Microsoft Unveils Tiny Client Toolsets
With the launch of the latest version of Windows CE, Microsoft Corp. (www.microsoft.com
) hopes the operating system will make significant inroads in the burgeoning embedded systems and small appliance market. But first, OEMs and other systems manufacturers have to get the message that Windows is the right software for their devices. To ease development on the Windows CE platform, the software giant is shipping a new set of tools to promote application development.
The new Windows CE, targeted to run embedded devices and small Internet appliances, was unveiled in late April at the Windows Hardware Engineering Conference (WinHEC) 2000 in New Orleans. Along with Windows CE 3.0, Microsoft is providing Platform Builder 3.0 and eMbedded Visual Tools 3.0, development tools for building applications on the operating system.
Microsoft will make evaluation copies of these development tools available via the Web. Since Windows is a fairly ubiquitous programming platform, Microsoft hopes developers will be willing to simply transfer their knowledge to developing to the CE platform, as well.
"Windows CE 3.0 and Windows CE Platform Builder 3.0 represent significant steps forward in empowering developers to create customizable, reliable, and flexible embedded solutions," says Bill Veghte, vice president of the Windows embedded and appliance platforms group at Microsoft. Veghte hopes the new set of embedded tools will have a significant impact on accelerating the development of applications and components for CE-based devices.
Designed for the embedded and appliance market, Windows CE 3.0 is a 32-bit operating system that functions as a scaled-down version of Windows. New features include improved real-time support, DirectX API, Windows Media, enhanced Internet capabilities, and DCOM for Windows CE.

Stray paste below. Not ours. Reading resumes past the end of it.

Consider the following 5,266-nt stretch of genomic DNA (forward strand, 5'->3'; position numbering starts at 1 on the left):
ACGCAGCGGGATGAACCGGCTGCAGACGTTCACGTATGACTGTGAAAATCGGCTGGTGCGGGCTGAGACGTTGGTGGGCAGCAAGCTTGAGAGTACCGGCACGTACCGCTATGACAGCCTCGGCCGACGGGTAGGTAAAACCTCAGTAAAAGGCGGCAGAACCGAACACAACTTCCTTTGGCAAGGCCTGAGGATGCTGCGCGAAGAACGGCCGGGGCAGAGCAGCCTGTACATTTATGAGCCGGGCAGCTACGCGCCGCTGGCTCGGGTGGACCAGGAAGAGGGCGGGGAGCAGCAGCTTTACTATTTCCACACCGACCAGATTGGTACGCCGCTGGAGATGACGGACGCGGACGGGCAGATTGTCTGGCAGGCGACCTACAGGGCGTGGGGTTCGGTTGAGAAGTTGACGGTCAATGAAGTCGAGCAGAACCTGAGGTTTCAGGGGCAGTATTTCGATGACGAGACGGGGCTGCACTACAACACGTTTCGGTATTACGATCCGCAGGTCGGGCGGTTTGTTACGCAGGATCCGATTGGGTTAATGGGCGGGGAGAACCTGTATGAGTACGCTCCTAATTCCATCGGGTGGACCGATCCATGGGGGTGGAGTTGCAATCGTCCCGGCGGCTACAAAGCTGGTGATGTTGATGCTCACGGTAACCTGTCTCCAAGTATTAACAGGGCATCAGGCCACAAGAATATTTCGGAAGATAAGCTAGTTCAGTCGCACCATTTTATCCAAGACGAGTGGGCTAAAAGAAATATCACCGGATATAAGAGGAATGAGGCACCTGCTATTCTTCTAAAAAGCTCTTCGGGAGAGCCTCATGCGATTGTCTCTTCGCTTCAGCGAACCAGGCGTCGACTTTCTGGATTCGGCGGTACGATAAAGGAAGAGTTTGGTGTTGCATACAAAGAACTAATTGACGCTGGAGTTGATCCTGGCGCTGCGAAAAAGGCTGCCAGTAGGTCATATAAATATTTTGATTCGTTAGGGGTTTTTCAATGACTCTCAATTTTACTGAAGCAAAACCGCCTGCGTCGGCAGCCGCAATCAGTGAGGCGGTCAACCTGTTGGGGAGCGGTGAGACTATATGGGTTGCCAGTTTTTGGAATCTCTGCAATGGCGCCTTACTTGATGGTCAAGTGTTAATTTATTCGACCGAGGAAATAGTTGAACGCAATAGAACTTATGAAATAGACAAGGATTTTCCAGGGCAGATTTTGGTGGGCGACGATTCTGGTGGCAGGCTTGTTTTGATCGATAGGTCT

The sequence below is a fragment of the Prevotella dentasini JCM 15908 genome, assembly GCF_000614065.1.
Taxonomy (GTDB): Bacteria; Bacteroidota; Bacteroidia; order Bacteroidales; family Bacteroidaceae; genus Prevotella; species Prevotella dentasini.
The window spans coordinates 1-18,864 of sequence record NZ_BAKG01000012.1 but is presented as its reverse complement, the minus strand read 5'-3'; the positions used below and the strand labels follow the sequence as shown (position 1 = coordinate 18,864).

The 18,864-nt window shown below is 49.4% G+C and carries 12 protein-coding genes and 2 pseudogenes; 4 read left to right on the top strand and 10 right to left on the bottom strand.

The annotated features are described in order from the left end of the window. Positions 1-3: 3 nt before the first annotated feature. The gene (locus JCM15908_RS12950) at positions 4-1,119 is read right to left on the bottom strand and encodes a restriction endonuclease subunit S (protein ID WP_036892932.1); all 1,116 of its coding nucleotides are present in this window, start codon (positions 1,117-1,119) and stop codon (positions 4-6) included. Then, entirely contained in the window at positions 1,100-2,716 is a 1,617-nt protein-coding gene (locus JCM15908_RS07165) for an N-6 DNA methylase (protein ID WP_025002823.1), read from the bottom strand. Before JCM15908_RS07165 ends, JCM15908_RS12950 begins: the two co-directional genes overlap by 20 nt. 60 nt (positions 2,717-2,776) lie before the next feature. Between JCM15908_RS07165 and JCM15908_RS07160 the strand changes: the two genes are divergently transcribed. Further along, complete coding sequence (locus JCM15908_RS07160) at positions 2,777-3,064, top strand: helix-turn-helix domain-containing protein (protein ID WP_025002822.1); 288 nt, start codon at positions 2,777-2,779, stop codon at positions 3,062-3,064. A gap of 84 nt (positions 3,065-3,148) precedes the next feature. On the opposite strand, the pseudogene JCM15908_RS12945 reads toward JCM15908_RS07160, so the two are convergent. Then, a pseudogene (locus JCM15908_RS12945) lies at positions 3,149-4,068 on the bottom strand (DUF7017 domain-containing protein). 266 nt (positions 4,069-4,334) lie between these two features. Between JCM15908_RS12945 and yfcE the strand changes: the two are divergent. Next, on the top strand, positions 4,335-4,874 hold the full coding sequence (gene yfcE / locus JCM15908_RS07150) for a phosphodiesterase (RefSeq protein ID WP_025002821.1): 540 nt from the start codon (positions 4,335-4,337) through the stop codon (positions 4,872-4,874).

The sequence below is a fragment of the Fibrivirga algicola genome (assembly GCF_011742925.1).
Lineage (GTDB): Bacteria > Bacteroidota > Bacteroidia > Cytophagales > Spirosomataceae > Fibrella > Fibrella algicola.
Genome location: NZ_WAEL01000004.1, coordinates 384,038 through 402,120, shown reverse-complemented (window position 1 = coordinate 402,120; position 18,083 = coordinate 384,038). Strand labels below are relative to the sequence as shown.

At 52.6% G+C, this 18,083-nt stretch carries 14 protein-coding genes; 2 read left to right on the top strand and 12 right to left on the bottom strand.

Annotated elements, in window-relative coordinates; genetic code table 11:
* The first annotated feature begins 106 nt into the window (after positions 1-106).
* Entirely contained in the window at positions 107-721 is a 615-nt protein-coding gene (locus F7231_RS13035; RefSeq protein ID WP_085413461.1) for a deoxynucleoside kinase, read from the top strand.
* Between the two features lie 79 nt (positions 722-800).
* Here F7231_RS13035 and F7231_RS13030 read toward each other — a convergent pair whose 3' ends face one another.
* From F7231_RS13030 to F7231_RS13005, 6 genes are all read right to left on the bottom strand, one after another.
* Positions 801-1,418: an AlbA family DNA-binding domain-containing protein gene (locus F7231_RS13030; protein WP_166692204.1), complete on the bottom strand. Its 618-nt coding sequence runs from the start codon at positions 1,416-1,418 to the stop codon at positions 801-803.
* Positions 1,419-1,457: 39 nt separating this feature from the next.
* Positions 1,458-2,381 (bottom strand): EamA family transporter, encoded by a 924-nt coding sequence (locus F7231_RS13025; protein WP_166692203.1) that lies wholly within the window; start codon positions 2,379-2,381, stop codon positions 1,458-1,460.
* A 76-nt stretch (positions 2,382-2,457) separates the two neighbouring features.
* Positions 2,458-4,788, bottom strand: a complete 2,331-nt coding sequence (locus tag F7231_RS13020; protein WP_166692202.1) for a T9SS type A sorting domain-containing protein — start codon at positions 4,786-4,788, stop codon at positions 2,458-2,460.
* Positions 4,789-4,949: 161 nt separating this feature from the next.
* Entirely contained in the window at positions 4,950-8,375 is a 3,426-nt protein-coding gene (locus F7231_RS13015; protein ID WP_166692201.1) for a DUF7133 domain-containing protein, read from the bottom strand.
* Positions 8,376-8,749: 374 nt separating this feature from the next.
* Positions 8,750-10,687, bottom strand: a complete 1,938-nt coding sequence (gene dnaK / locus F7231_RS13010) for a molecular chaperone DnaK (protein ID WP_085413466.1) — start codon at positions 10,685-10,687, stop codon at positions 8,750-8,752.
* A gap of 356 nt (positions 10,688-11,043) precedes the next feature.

Windows CE Platform Builder 3.0 is an environment for configuring, building, and debugging embedded systems based on the Windows CE platform. New features include tighter integration and connectivity with the development environment and target device, improved support for third-party debugging and profiling tools via a new plug-in model, and advanced debugging support including hardware-assisted debugging and source-level debugging.
A second toolset, eMbedded Visual Tools 3.0, combines embedded versions of the familiar desktop tools Visual Basic and Visual C++, enabling developers to create applications and new system components for Windows CE embedded designs. EMbedded Visual Tools also includes the information developers need to target applications for the Pocket PC, the next-generation personal digital assistant from Microsoft and industry partners.
"With improved configuration and debugging tools, it will be faster and easier than ever before to create embedded systems designs with Windows CE," says William Baxter, president and CEO of BSquare Corp. (www.bsquare.com), which develops Windows CE-based software for intelligent devices.
The full packaged product of Windows CE 3.0 and Windows CE Platform Builder 3.0 is scheduled to be available in June through normal distribution channels, as well as on the Web (www.microsoft.com/embedded ). EMbedded Visual Tools 3.0 will be included with the Windows CE Platform Builder 3.0 and will also be available via the Web.